The parallels between Pete’s deteriorating state, and this process of elimination was a bitter pill for me to swallow. It brought back way too many memories of my own demise, when doctors ran test after test to try and establish what was wrong with me all those years ago – and getting nowhere. Now, the doctors (albeit different ones to mine) were getting nowhere with Pete.
The sense of defeat in the consultation room following this fruitless blood search is generally when ME (eventually) strolls through the door, yawning and sighing because scientists haven’t found a test for it yet. Its approach is casual, because many doctors don’t actually know what it is, and can’t see it. But nonetheless, it’s still ready and willing to get down to the business of fucking you up good and proper. Because ME, much like cancer – is a massive bell end.
As it is, Pete’s consultant did know a little about ME – and wanted to discuss the possibility that Pete may be suffering with this in addition to his CLL. Positively arctic chills went coursing down my spine at this point; if Pete had ME too – then we would be so far down shit creek, even the flies are terrified to go there.
Before the doctors would consider treating his CLL, it was agreed that Pete should be assessed by Sue Pemberton, the ME specialist who has been instrumental in helping me manage my own condition over the years. So, we arranged a video consult with her.
Thankfully, to warrant a diagnosis of ME, there are strict criteria outside of blood test eliminations which must be met – and which Sue is certain Pete does not meet. Hallelujah!
So, it’s official … Pete does NOT have ME. Thank absolute fuck for that. I wouldn’t wish ME on my worst enemy, let alone the man I love. However, Sue is still supporting Pete to undertake a strict program of pacing and resting that is very similar to the one I had to follow when I was severely unwell. It’s been going well, but not well enough to make much difference to Pete’s daily capabilities or quality of life.
This lack of improvement therefore begged the question of whether it was finally time to treat Pete’s CLL.
We have waited most of this year with baited breath, hoping that Pete’s condition would improve. But since it hasn’t, and there’s currently zero chance of him being able to return to work or any other semblance of normal life – the doctors have finally agreed to start treatment.
They held off on treatment until now due to fears the chemo might do more harm than good at this stage of Pete’s ‘disease burden’ (there I go again – lingo girl!).
Despite the burden being enormous overall in terms of how much it has destroyed Pete’s life and the life we never got to have as a family – his results indicate it simply isn’t that bad inside his blood cells.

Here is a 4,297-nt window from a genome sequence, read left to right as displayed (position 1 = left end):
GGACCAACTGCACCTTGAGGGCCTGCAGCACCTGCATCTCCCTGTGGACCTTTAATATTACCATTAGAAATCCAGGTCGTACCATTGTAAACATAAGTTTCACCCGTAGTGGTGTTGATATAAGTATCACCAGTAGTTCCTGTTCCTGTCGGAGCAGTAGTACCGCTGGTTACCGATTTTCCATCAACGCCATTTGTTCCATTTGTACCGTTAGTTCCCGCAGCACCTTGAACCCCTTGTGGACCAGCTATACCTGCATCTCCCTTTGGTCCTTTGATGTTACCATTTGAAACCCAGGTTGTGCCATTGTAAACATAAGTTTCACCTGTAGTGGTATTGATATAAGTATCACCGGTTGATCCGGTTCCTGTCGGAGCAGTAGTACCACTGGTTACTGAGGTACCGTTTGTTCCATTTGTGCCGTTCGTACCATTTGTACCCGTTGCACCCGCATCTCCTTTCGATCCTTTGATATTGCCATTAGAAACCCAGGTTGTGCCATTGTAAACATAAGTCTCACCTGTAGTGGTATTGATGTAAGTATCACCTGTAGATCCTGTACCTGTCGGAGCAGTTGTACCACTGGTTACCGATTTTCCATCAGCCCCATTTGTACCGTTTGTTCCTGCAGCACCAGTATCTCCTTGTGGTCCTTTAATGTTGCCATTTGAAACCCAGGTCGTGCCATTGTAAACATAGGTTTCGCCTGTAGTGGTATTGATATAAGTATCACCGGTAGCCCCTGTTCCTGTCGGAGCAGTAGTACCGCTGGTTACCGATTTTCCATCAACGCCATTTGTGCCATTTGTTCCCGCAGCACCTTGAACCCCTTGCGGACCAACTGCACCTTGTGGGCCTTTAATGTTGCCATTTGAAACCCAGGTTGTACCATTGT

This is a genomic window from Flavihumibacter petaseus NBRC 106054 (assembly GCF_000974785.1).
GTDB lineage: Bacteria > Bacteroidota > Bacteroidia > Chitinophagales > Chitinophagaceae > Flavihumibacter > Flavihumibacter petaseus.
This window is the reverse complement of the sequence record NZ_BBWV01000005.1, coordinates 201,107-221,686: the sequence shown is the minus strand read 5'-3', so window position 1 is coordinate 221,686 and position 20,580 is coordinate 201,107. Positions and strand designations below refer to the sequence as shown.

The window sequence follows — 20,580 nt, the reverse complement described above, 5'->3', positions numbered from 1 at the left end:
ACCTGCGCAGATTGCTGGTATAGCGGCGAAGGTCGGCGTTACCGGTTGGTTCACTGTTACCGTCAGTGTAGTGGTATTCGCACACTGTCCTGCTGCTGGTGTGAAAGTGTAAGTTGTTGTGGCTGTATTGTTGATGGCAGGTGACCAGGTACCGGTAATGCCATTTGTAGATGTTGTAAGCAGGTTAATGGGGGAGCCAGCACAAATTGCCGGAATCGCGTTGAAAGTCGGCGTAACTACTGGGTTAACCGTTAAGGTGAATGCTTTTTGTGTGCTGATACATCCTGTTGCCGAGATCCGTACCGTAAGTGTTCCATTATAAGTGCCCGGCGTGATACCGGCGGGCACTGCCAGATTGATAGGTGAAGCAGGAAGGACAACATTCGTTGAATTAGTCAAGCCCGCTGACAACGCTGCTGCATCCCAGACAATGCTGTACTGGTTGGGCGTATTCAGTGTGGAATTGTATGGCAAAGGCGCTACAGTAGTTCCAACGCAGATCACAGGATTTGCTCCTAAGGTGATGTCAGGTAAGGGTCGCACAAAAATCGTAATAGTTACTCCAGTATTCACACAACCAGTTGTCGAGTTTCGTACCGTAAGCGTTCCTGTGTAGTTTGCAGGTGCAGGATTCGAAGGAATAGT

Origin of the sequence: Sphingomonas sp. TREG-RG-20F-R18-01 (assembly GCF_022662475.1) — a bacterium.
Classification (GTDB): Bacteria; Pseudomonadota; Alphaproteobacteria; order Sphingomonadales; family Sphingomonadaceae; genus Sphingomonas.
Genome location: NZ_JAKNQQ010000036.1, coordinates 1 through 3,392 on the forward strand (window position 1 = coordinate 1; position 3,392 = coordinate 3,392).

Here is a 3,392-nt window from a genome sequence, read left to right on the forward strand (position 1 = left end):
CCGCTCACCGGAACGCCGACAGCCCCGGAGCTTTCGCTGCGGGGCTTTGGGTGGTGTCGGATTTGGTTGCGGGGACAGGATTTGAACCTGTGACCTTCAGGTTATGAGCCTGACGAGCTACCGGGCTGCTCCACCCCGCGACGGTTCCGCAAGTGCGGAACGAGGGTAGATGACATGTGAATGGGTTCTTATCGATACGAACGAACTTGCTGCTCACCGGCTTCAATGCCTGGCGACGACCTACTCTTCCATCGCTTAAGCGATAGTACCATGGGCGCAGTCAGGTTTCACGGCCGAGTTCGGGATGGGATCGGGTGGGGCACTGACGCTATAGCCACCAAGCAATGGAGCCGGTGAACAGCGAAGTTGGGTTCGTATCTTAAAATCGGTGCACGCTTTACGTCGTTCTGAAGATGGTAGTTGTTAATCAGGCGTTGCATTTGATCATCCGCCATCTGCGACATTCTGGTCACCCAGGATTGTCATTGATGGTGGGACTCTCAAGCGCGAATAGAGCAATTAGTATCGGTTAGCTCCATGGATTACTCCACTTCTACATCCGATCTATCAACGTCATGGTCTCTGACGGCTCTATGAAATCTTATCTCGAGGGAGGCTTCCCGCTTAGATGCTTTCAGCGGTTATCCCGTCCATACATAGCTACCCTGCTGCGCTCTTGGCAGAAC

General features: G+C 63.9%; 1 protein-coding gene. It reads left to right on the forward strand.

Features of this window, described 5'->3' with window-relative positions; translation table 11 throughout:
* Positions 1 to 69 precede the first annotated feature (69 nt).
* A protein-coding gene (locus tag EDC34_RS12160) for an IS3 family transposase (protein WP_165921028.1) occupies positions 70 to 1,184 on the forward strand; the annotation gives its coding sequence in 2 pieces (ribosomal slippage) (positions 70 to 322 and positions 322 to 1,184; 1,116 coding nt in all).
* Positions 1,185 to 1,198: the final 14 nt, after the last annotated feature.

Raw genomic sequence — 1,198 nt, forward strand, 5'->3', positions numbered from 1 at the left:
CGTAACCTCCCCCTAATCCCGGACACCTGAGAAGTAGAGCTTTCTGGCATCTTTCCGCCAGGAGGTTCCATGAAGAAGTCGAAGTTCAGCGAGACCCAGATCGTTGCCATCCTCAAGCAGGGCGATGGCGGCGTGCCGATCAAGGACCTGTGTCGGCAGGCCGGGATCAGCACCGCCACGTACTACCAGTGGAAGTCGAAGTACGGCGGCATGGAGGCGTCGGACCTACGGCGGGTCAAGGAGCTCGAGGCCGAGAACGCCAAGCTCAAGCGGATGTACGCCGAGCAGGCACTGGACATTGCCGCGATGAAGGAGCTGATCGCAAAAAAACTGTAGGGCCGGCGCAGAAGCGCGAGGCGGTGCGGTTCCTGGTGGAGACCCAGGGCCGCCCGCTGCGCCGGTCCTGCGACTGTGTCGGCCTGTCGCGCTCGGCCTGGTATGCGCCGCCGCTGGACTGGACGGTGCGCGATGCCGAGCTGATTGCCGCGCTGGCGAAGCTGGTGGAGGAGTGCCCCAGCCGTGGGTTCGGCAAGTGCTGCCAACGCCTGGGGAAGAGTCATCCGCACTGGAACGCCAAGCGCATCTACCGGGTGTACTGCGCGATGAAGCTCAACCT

Nonetheless, the doctors agree he can’t go on like this. As such, they’ve all had a little chin wag over a brew and a packet of chocolate digestives, and decided upon a targeted treatment which shouldn’t cause any damage – provided they keep a close eye on how Pete’s blood responds.
Treatment is great news. However, the doctors have been honest-but-kind about the likelihood of the treatment helping Pete’s fatigue. Sadly, the doctor we saw said he would be pleasantly surprised if it made any positive difference to Pete’s symptoms. Especially since one of the side effects of chemotherapy is … more fatigue.
So, we’ll see. Maybe treatment won’t help, but maybe it will. One thing is certain though – and that is nothing will change if we do nothing. Therefore, we need to at least try.
(I hope you enjoyed my use of the royal ‘we’ just then. Like I’m also taking part in the crappy chemo, rather than just sitting here, veins un-punctured, drinking chai latte’s and writing about it. Excellent team work, if I do say so myself).
Going Forward … The Fire of Hope
Unlike the fire alarm this morning – life, it pans out … is not a test. Chronic illness can take many forms, including Chronic Lymphocytic Leukaemia (CLL).
Like a blazing inferno, chronic illness has torn even more strips off life as we knew it – reducing it to ashes. And between myself and Pete’s respective diagnoses, the embers never cease to go out.
However, one day – they will.
Although much of the damage from our fire is irreversible, as we may never get our individual health’s back fully, and we will never get back the time we’ve lost … our foundations will always remain strong. We will therefore roll up our sleeves and, upon these foundations of love, build a new version of ourselves and our life together … as a couple and a family. And this time – we will be fire proof.
(Oooof … someone pass the bucket! I really outdid myself there.)
You may well be wondering how on earth this whole ‘life’ and parenthood malarkey works in our household, now there’s no healthy adults left to run the show. What happens when the carer becomes cared for … by someone with their own chronic health issues? Who takes our son to the park? What is the fallout when neither of us can work? Who does the cooking? And other important questions like – if we’re both sick, then how do we decide who’s turn it is to stick the kettle on?
I tackle all this in my follow-up post, titled ‘Chronic Illness and Cancer … (like Ant and Dec, except not as funny)’ which you can find here: Chronic Illness and Cancer … (like Ant and Dec, except not as funny) – chronicallycraptastic.com.
If you’re still with me, then thank you so much for reading. As ever, your support adds a ray of sunshine to my day.